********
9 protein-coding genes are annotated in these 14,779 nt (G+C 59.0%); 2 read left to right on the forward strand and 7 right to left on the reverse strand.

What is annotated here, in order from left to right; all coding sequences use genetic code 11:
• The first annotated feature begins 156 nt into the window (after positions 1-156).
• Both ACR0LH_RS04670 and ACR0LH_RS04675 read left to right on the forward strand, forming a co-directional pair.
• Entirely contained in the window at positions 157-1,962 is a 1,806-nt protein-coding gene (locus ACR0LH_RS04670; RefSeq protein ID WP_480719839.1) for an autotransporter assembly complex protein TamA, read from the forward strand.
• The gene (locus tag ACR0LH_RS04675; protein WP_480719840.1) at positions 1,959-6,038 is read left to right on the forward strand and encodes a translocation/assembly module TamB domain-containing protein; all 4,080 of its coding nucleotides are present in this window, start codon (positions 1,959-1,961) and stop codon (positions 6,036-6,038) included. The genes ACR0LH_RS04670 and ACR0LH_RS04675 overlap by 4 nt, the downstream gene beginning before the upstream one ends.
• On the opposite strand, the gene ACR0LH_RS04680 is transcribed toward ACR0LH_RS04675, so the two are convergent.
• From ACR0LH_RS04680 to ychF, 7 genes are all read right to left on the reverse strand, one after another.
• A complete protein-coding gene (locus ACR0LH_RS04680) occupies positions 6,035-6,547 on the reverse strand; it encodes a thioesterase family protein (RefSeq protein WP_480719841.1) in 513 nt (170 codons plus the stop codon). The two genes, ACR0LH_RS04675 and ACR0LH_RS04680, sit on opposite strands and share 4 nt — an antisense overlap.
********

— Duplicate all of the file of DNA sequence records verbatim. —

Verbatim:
9 protein-coding genes are annotated in these 14,779 nt (G+C 59.0%); 2 read left to right on the forward strand and 7 right to left on the reverse strand.

What is annotated here, in order from left to right; all coding sequences use genetic code 11:
• The first annotated feature begins 156 nt into the window (after positions 1-156).
• Both ACR0LH_RS04670 and ACR0LH_RS04675 read left to right on the forward strand, forming a co-directional pair.
• Entirely contained in the window at positions 157-1,962 is a 1,806-nt protein-coding gene (locus ACR0LH_RS04670; RefSeq protein ID WP_480719839.1) for an autotransporter assembly complex protein TamA, read from the forward strand.
• The gene (locus tag ACR0LH_RS04675; protein WP_480719840.1) at positions 1,959-6,038 is read left to right on the forward strand and encodes a translocation/assembly module TamB domain-containing protein; all 4,080 of its coding nucleotides are present in this window, start codon (positions 1,959-1,961) and stop codon (positions 6,036-6,038) included. The genes ACR0LH_RS04670 and ACR0LH_RS04675 overlap by 4 nt, the downstream gene beginning before the upstream one ends.
• On the opposite strand, the gene ACR0LH_RS04680 is transcribed toward ACR0LH_RS04675, so the two are convergent.
• From ACR0LH_RS04680 to ychF, 7 genes are all read right to left on the reverse strand, one after another.
• A complete protein-coding gene (locus ACR0LH_RS04680) occupies positions 6,035-6,547 on the reverse strand; it encodes a thioesterase family protein (RefSeq protein WP_480719841.1) in 513 nt (170 codons plus the stop codon). The two genes, ACR0LH_RS04675 and ACR0LH_RS04680, sit on opposite strands and share 4 nt — an antisense overlap.